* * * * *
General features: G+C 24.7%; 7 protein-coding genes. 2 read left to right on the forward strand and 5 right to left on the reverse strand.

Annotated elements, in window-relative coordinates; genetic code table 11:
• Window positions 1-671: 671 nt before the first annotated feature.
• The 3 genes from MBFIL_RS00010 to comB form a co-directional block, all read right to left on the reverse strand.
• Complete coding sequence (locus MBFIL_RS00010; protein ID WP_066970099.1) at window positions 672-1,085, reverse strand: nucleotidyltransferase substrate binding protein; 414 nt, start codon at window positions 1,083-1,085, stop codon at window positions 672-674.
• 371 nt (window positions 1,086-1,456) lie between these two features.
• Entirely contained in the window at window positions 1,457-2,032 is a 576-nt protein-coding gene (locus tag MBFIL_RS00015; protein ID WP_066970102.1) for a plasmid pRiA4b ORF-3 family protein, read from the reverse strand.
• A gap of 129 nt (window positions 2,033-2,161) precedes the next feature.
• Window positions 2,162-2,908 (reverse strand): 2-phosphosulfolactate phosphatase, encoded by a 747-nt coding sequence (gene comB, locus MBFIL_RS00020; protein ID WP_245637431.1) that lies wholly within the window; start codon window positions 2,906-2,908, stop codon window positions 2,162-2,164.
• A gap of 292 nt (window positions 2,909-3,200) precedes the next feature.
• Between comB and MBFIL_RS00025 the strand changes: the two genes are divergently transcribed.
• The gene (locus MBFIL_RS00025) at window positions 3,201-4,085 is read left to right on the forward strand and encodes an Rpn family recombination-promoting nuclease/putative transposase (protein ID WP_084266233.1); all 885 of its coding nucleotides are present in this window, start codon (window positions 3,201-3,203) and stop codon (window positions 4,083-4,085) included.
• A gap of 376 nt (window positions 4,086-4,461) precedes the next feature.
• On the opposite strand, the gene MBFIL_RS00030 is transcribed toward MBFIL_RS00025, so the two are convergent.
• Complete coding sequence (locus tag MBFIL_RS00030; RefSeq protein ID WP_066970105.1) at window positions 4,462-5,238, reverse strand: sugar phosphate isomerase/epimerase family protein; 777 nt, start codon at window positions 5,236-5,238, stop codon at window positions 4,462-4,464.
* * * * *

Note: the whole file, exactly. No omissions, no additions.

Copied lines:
General features: G+C 24.7%; 7 protein-coding genes. 2 read left to right on the forward strand and 5 right to left on the reverse strand.

Annotated elements, in window-relative coordinates; genetic code table 11:
• Window positions 1-671: 671 nt before the first annotated feature.
• The 3 genes from MBFIL_RS00010 to comB form a co-directional block, all read right to left on the reverse strand.
• Complete coding sequence (locus MBFIL_RS00010; protein ID WP_066970099.1) at window positions 672-1,085, reverse strand: nucleotidyltransferase substrate binding protein; 414 nt, start codon at window positions 1,083-1,085, stop codon at window positions 672-674.
• 371 nt (window positions 1,086-1,456) lie between these two features.
• Entirely contained in the window at window positions 1,457-2,032 is a 576-nt protein-coding gene (locus tag MBFIL_RS00015; protein ID WP_066970102.1) for a plasmid pRiA4b ORF-3 family protein, read from the reverse strand.
• A gap of 129 nt (window positions 2,033-2,161) precedes the next feature.
• Window positions 2,162-2,908 (reverse strand): 2-phosphosulfolactate phosphatase, encoded by a 747-nt coding sequence (gene comB, locus MBFIL_RS00020; protein ID WP_245637431.1) that lies wholly within the window; start codon window positions 2,906-2,908, stop codon window positions 2,162-2,164.
• A gap of 292 nt (window positions 2,909-3,200) precedes the next feature.
• Between comB and MBFIL_RS00025 the strand changes: the two genes are divergently transcribed.
• The gene (locus MBFIL_RS00025) at window positions 3,201-4,085 is read left to right on the forward strand and encodes an Rpn family recombination-promoting nuclease/putative transposase (protein ID WP_084266233.1); all 885 of its coding nucleotides are present in this window, start codon (window positions 3,201-3,203) and stop codon (window positions 4,083-4,085) included.
• A gap of 376 nt (window positions 4,086-4,461) precedes the next feature.
• On the opposite strand, the gene MBFIL_RS00030 is transcribed toward MBFIL_RS00025, so the two are convergent.
• Complete coding sequence (locus tag MBFIL_RS00030; RefSeq protein ID WP_066970105.1) at window positions 4,462-5,238, reverse strand: sugar phosphate isomerase/epimerase family protein; 777 nt, start codon at window positions 5,236-5,238, stop codon at window positions 4,462-4,464.